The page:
IATA is pointing to a strong response from airlines to its recently launched 25by2025 initiative on improving female representation within senior leadership teams across the industry.
The airline body launched the voluntary initiative in the autumn as part of efforts to improve gender diversity. Specifically it is encouraging its airline members to sign up to a commitment to increase the number of women in senior leadership positions and under-represented areas by 25% – or to a minimum of 25% – by 2025.
Speaking at IATA’s global media day in Geneva in December, IATA’s director of learning and development Jane Hoskisson said the take-up from airlines had beaten IATA’s initial expectations. “I didn’t expect to be saying today we have 59 airlines signed up. That’s 30% of global traffic,” she states.
”We have a heavy domination of European airlines and one of the reasons for that is our European colleagues had an event in Berlin in November. We had 29 airlines represented signing up [at the event],” Hoskisson says. “But it’s not just limited to Europe or to big airlines.”
The issue of under-representation of women within airline senior leadership teams has been a high-profile one at recent IATA AGMs, not least because of the male dominance evident among IATA’s board of governors. That board comprises airline chief executives. Notably during a conference session, Air New Zealand’s then-chief executive Christopher Luxon challenged the industry to do more to advance gender diversity.
Hoskisson states, “We came out of the AGM in June and said we need to do something, what does that look like? This isn’t about making gender balance a priority, this is about what are the opportunities we are missing as an industry to get more women and get a better balance of diversity across the industry.
”Let’s encourage the airlines to aim for 25% female representation. Now some airlines have already achieved that,” she notes, adding that for some airlines “that’s going to be a really big challenge”. So for those carriers, a nearer-term target is to take their current metric and increase it by 25%, rather than aiming for women accounting for 25% of senior executives.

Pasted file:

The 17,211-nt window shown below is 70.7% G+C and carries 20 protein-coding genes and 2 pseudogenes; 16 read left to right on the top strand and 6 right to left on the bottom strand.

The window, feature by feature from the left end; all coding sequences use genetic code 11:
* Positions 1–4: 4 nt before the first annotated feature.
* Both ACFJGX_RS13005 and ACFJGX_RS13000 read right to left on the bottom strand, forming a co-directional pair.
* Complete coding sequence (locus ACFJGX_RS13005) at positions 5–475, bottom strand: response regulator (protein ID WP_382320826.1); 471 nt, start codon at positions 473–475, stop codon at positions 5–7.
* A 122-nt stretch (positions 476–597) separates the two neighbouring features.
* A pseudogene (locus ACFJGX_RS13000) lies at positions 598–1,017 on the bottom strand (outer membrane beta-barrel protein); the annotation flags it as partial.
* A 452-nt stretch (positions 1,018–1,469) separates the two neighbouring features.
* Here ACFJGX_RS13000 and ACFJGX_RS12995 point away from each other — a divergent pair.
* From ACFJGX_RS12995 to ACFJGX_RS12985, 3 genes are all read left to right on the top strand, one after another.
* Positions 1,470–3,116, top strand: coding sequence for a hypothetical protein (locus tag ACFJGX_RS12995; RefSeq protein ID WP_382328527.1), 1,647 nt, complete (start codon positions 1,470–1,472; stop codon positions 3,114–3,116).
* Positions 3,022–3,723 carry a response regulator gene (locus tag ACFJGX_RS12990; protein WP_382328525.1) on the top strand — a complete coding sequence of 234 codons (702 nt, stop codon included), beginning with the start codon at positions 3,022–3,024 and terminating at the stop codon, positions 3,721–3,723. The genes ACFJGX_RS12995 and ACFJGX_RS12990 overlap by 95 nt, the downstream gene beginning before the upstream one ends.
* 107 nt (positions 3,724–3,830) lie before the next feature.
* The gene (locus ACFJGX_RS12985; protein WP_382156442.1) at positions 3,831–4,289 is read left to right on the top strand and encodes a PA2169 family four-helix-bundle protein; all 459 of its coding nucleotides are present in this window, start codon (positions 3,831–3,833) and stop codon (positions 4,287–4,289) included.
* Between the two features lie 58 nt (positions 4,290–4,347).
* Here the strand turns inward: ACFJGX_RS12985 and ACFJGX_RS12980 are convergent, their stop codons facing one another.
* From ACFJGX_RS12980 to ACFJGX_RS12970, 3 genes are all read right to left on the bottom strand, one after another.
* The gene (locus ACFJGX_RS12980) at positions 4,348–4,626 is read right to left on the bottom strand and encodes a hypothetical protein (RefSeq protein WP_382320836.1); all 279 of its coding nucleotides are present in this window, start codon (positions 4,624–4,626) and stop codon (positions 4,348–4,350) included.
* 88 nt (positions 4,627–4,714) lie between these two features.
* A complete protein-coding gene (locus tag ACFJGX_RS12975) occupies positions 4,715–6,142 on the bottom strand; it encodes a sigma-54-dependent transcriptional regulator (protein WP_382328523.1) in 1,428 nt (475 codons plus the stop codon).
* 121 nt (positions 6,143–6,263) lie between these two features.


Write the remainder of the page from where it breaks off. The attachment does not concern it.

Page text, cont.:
“One of the things we are using this to do is to get a better picture of what are the airlines doing, so we are going to be reporting on those metrics on an annual basis – so we can provide a more cohesive view of what is happening on a gender and diversity point of view across the industry,” she adds.
Airline Business’s annual survey of female representation within senior leadership of the biggest airlines and groups illustrated the scope of the challenge. Overall, of the 600 senior executive roles surveyed in June 2019 – covering chief executive, chief financial officer, chief operating officer, chief commercial officer, chief information officer and HR director, or their equivalents – some 76, or 13%, were taken by women. This compares with 72, or 12%, at the same point in 2018; and 65, or 11%, at the same point in 2017.
”At the beginning of 2020 we will be launching a forum where airlines can share information, because 59 airlines – and I would love to think we could get it quite a lot higher next year – will have great experiences to share,” says Hoskisson.
“In May we will be holding a round-table in Paris where we start looking at what tangible actions can we take as an industry to support us on this journey, and the middle of the year will be the first time we do our benchmarking of where the industry stands currently. This will be a good opportunity to say ‘where are we’ because by 2025 we want to show progress.”
Hoskisson adds that other elements of diversity are not being ignored, despite the initial focus on improving the gender mix.
”We have been very deliberate, let’s focus first on gender diversity. I believe once you start to get gender diversity, the other parts of diversity come into place as well. This isn’t about ignoring the other parts of diversity that are important that we need to address, but it’s about being focused and I really believe smaller targets and showing progress is important,” she says.